- 'Ford, Harrison' fans know that his scenes were cut from this film. But he can still be seen; if you look real quick, in the jail scene, you will see him standing up against the back wall right by the door.
- Michelangelo Antonioni's original ending was a shot of an airplane sky-writing the phrase "Fuck You, America," which was cut by MGM president Louis F. Polk along with numerous other scenes. Polk was eventually replaced by James T. Aubrey, who had most of the cut footage restored, but without this final shot.
- Antonioni's leftist politics made the film a controversial project from the start. The production was harassed by groups opposed to the movie's alleged anti-Americanism, among other things. The FBI had agents shadow numerous cast and crew members; the sets were besieged by right-wingers (who had come to protest a scene of flag desecration that never even existed) and militant anti-establishment students (worried that they were somehow being "sold out"); the sheriff of Oakland, California charged that Antonioni provoked the riots he had come to film; Death Valley park rangers initially refused to allow Antonioni to shoot at Zabriskie Point because they thought he planned to stage an orgy at the site (which Antonioni had conceptualized but never seriously considered); and the U.S. Attorney's office in Sacramento opened grand jury investigations into both the film's "anti-Americanism" and possible violations of the Mann Act, a 1910 law prohibiting the transportation of women across state lines "for immoral conduct, prostitution or debauchery," during the Death Valley shooting. (The investigation ended when it was learned that Zabriskie Point was at least 13 miles west of the California-Nevada border.)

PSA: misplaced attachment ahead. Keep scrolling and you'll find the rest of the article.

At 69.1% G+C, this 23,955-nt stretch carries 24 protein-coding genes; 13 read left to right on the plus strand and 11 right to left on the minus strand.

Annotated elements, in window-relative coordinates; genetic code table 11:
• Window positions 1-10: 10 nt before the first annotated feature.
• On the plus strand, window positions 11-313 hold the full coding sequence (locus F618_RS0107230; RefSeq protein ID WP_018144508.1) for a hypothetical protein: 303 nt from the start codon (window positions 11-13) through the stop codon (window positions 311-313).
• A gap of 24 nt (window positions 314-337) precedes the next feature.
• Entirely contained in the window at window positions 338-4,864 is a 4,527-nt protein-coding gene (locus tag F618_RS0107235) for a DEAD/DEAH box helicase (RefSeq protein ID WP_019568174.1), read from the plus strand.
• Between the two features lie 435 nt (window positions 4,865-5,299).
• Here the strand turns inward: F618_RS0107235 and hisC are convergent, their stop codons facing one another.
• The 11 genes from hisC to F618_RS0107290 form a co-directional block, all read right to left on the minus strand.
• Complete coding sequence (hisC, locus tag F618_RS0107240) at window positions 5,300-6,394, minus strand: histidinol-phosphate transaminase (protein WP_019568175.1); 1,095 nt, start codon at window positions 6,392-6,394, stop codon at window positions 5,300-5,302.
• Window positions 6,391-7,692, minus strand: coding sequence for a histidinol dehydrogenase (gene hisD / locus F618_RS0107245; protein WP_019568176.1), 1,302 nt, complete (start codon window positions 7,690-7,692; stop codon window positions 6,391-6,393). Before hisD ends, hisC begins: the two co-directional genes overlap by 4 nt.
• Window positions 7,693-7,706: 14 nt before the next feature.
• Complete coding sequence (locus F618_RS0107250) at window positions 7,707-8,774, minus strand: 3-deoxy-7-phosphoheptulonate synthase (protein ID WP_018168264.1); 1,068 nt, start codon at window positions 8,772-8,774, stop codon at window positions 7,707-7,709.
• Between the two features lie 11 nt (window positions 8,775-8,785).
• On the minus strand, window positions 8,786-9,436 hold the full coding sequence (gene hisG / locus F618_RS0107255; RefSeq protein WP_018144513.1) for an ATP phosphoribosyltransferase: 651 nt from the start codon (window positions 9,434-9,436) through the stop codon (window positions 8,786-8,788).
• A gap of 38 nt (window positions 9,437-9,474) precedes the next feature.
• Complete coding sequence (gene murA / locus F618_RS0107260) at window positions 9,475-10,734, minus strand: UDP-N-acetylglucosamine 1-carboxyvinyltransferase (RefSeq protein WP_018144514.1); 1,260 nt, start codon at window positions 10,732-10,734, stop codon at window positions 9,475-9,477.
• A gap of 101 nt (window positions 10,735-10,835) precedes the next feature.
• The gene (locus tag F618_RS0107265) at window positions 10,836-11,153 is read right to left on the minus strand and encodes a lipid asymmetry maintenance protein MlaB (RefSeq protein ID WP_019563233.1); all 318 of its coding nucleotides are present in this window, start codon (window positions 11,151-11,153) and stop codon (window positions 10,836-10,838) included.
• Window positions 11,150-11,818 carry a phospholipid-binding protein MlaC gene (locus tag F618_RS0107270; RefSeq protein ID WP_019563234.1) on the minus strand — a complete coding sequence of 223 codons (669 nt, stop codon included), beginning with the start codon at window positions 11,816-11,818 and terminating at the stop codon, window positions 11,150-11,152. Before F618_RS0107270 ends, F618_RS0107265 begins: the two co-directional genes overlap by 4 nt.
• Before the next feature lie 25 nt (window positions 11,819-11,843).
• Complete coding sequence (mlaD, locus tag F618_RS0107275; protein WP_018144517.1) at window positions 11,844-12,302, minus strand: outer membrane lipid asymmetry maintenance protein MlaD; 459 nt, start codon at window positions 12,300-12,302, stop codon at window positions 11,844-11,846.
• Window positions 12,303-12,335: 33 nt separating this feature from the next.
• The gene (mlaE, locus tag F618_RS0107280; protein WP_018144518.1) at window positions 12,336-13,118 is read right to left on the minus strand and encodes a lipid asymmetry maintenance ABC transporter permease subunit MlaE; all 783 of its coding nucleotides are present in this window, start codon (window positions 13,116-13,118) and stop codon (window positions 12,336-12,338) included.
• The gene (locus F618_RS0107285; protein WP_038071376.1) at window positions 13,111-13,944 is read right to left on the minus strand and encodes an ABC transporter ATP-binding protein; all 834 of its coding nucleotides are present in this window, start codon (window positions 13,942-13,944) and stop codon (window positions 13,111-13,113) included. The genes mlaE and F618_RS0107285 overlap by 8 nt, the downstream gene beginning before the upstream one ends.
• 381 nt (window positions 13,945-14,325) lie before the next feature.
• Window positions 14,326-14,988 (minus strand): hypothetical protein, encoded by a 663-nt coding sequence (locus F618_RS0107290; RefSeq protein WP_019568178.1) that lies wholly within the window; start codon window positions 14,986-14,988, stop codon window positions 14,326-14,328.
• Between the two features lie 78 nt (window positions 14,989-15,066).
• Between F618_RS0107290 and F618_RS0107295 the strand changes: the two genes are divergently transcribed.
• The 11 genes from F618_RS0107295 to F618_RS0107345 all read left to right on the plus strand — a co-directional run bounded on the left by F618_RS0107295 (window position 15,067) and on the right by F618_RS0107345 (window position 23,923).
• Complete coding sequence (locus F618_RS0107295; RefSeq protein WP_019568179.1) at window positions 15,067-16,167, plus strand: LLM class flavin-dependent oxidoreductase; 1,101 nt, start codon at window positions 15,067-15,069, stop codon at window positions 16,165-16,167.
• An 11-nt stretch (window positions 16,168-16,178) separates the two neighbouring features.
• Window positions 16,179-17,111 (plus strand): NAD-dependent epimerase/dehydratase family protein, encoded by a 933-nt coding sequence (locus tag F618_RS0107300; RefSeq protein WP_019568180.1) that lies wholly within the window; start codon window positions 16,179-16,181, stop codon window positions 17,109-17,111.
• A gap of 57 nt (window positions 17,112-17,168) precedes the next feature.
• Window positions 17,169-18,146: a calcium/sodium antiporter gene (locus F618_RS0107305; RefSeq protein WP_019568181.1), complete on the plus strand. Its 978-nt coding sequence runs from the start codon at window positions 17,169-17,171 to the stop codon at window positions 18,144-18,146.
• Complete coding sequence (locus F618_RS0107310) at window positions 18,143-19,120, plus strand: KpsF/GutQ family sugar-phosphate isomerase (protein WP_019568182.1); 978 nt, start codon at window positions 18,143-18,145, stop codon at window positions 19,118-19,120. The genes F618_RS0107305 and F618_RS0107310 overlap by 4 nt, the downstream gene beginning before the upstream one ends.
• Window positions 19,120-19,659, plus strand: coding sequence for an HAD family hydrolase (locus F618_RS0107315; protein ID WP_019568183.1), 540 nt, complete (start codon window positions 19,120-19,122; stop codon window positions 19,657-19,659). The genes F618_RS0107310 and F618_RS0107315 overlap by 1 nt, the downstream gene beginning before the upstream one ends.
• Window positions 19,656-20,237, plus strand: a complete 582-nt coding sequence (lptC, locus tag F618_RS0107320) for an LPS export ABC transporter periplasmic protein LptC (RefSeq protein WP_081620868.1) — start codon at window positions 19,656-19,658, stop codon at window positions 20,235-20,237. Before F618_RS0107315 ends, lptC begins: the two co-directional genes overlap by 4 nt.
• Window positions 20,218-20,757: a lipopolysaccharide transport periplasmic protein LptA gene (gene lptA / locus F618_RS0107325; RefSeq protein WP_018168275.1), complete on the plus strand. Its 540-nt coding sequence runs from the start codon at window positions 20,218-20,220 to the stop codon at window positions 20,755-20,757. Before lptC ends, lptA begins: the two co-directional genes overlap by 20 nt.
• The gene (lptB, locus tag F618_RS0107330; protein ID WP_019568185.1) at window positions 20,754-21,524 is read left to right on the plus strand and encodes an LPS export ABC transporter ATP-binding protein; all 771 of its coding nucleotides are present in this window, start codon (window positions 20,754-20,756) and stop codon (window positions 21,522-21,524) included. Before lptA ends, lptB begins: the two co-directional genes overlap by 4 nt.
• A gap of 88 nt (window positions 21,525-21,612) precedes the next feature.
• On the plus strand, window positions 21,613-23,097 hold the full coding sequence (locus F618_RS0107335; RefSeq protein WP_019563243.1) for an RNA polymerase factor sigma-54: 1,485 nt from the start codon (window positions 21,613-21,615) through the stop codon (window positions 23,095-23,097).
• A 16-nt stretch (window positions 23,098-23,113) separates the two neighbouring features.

- A piano piece composed by Richard Wright of Pink Floyd for the 'violent scene' went unused, but was later reworked by the band as "Us and Them" on their album "Dark Side of the Moon".
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